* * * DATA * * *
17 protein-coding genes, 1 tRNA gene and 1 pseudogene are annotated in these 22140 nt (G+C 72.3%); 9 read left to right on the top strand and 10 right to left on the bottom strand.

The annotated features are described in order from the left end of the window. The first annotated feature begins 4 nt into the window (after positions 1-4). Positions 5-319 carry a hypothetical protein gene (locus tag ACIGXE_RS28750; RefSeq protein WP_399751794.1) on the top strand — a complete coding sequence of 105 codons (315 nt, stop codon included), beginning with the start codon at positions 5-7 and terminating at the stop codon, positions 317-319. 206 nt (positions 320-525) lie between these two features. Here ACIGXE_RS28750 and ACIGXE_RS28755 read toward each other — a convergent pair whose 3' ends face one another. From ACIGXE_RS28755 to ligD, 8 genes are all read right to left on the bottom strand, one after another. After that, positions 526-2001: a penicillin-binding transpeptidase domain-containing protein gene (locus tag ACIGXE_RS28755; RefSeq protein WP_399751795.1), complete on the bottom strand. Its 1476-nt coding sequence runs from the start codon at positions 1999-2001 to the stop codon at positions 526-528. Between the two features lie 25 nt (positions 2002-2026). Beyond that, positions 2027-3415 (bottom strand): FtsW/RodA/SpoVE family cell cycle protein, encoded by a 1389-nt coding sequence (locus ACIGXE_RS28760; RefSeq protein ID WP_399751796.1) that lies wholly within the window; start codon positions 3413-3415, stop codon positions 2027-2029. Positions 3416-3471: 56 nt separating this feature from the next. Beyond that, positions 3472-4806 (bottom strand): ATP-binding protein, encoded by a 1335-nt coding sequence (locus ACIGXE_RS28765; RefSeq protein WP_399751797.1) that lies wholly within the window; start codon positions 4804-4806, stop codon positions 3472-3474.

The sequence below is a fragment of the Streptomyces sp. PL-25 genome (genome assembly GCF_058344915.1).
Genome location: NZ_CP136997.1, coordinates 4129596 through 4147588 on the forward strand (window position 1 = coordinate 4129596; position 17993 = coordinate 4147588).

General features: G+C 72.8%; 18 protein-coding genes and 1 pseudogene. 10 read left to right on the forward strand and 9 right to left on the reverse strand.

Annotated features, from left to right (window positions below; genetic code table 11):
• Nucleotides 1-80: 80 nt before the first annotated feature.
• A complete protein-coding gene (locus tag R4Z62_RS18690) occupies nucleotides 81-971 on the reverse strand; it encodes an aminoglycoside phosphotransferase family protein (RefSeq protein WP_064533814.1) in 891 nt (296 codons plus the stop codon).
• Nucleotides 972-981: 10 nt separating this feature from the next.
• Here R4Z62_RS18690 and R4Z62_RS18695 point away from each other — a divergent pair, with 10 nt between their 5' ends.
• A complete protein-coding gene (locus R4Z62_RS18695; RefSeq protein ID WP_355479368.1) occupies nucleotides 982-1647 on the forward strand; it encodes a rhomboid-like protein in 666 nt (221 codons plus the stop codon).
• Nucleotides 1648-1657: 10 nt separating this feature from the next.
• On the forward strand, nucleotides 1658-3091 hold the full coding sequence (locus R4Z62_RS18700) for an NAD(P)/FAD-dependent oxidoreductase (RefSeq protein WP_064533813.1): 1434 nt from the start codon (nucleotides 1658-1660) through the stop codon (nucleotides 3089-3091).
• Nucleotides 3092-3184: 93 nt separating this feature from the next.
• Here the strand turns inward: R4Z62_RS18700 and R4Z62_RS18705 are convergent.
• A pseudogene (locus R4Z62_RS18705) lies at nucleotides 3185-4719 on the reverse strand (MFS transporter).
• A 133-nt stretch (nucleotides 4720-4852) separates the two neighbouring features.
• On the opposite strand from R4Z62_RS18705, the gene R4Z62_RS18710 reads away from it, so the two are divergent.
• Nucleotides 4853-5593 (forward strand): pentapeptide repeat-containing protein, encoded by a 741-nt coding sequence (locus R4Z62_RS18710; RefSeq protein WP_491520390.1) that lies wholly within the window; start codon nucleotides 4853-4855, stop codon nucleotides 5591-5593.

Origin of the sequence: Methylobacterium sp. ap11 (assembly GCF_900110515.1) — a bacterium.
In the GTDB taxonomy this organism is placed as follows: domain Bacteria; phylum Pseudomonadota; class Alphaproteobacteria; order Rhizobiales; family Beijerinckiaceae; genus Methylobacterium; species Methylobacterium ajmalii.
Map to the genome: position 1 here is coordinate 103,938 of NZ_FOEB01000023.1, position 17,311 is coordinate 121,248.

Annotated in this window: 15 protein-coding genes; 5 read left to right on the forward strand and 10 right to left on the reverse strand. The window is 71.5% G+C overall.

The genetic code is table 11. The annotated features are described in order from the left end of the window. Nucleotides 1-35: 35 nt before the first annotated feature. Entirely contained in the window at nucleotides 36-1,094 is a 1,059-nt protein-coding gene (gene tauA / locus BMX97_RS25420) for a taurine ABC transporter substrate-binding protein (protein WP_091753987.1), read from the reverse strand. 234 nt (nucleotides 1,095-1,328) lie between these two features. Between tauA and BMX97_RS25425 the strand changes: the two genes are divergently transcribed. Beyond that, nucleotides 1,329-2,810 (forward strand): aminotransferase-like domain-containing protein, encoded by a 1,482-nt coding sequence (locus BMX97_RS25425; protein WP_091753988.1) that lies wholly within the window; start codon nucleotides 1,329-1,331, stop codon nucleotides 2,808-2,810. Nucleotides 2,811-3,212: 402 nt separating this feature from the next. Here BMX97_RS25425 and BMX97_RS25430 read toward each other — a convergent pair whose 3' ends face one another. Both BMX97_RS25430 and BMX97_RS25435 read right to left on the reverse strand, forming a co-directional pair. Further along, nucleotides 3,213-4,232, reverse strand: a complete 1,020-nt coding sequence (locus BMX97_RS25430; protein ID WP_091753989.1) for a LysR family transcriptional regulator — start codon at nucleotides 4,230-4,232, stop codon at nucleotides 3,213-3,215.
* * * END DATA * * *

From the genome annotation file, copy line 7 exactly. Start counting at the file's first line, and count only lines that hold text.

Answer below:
• Nucleotides 1-80: 80 nt before the first annotated feature.